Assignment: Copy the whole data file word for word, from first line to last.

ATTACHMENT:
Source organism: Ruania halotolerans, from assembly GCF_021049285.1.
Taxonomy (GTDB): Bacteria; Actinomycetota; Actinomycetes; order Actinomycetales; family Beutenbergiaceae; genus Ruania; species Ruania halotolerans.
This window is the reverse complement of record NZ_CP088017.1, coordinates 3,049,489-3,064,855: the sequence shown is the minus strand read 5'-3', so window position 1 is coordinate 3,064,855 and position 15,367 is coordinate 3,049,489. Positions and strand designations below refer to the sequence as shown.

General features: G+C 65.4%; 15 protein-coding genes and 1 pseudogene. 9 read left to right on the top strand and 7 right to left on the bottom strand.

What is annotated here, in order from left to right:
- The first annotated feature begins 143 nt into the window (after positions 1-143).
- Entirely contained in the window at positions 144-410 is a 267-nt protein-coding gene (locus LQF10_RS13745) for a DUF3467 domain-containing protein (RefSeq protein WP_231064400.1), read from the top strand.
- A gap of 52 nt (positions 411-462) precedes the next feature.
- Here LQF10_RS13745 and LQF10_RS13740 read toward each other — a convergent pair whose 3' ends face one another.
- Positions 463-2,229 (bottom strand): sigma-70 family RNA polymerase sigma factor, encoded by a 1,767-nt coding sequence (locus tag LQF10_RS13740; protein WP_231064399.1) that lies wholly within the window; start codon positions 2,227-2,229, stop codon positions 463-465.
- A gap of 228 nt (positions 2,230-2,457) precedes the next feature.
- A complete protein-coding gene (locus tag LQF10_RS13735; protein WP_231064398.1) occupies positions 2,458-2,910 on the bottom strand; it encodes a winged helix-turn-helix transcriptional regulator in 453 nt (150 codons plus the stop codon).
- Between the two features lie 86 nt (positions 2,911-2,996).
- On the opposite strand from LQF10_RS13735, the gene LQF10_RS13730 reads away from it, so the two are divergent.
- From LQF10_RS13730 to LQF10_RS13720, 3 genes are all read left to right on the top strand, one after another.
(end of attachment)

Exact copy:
Source organism: Ruania halotolerans, from assembly GCF_021049285.1.
Taxonomy (GTDB): Bacteria; Actinomycetota; Actinomycetes; order Actinomycetales; family Beutenbergiaceae; genus Ruania; species Ruania halotolerans.
This window is the reverse complement of record NZ_CP088017.1, coordinates 3,049,489-3,064,855: the sequence shown is the minus strand read 5'-3', so window position 1 is coordinate 3,064,855 and position 15,367 is coordinate 3,049,489. Positions and strand designations below refer to the sequence as shown.

General features: G+C 65.4%; 15 protein-coding genes and 1 pseudogene. 9 read left to right on the top strand and 7 right to left on the bottom strand.

What is annotated here, in order from left to right:
- The first annotated feature begins 143 nt into the window (after positions 1-143).
- Entirely contained in the window at positions 144-410 is a 267-nt protein-coding gene (locus LQF10_RS13745) for a DUF3467 domain-containing protein (RefSeq protein WP_231064400.1), read from the top strand.
- A gap of 52 nt (positions 411-462) precedes the next feature.
- Here LQF10_RS13745 and LQF10_RS13740 read toward each other — a convergent pair whose 3' ends face one another.
- Positions 463-2,229 (bottom strand): sigma-70 family RNA polymerase sigma factor, encoded by a 1,767-nt coding sequence (locus tag LQF10_RS13740; protein WP_231064399.1) that lies wholly within the window; start codon positions 2,227-2,229, stop codon positions 463-465.
- A gap of 228 nt (positions 2,230-2,457) precedes the next feature.
- A complete protein-coding gene (locus tag LQF10_RS13735; protein WP_231064398.1) occupies positions 2,458-2,910 on the bottom strand; it encodes a winged helix-turn-helix transcriptional regulator in 453 nt (150 codons plus the stop codon).
- Between the two features lie 86 nt (positions 2,911-2,996).
- On the opposite strand from LQF10_RS13735, the gene LQF10_RS13730 reads away from it, so the two are divergent.
- From LQF10_RS13730 to LQF10_RS13720, 3 genes are all read left to right on the top strand, one after another.